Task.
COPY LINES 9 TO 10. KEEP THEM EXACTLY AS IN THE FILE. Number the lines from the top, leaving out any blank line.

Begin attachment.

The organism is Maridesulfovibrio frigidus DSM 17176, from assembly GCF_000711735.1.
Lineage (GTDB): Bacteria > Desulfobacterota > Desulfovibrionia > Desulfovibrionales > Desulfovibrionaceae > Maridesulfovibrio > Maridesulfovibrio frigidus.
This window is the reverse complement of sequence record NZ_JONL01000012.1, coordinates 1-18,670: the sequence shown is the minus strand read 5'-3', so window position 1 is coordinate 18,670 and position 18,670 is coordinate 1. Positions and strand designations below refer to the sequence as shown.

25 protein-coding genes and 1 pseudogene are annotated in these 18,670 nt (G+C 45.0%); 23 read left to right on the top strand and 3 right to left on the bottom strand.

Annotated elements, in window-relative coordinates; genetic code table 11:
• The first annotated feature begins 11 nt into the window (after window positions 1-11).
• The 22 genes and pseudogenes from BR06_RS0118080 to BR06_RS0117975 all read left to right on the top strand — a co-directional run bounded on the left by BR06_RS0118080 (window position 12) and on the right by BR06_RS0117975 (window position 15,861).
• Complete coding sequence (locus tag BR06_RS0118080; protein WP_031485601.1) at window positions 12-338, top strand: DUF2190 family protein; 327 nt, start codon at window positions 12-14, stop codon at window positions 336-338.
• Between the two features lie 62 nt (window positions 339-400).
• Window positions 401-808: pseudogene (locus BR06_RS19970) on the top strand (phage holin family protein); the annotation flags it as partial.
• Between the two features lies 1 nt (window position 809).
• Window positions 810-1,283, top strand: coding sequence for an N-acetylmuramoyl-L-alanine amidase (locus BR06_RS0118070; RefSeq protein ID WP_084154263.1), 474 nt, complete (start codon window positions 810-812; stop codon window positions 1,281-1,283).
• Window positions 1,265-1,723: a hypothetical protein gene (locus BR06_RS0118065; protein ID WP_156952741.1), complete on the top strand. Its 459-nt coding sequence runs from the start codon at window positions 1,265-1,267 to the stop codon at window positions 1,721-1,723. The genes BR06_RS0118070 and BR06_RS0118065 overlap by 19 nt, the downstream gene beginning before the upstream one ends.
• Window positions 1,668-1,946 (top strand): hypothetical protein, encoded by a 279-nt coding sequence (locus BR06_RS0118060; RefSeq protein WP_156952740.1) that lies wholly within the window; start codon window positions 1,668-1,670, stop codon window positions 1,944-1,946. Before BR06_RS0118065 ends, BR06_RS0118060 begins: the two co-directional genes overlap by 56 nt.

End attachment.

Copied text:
• Between the two features lie 62 nt (window positions 339-400).
• Window positions 401-808: pseudogene (locus BR06_RS19970) on the top strand (phage holin family protein); the annotation flags it as partial.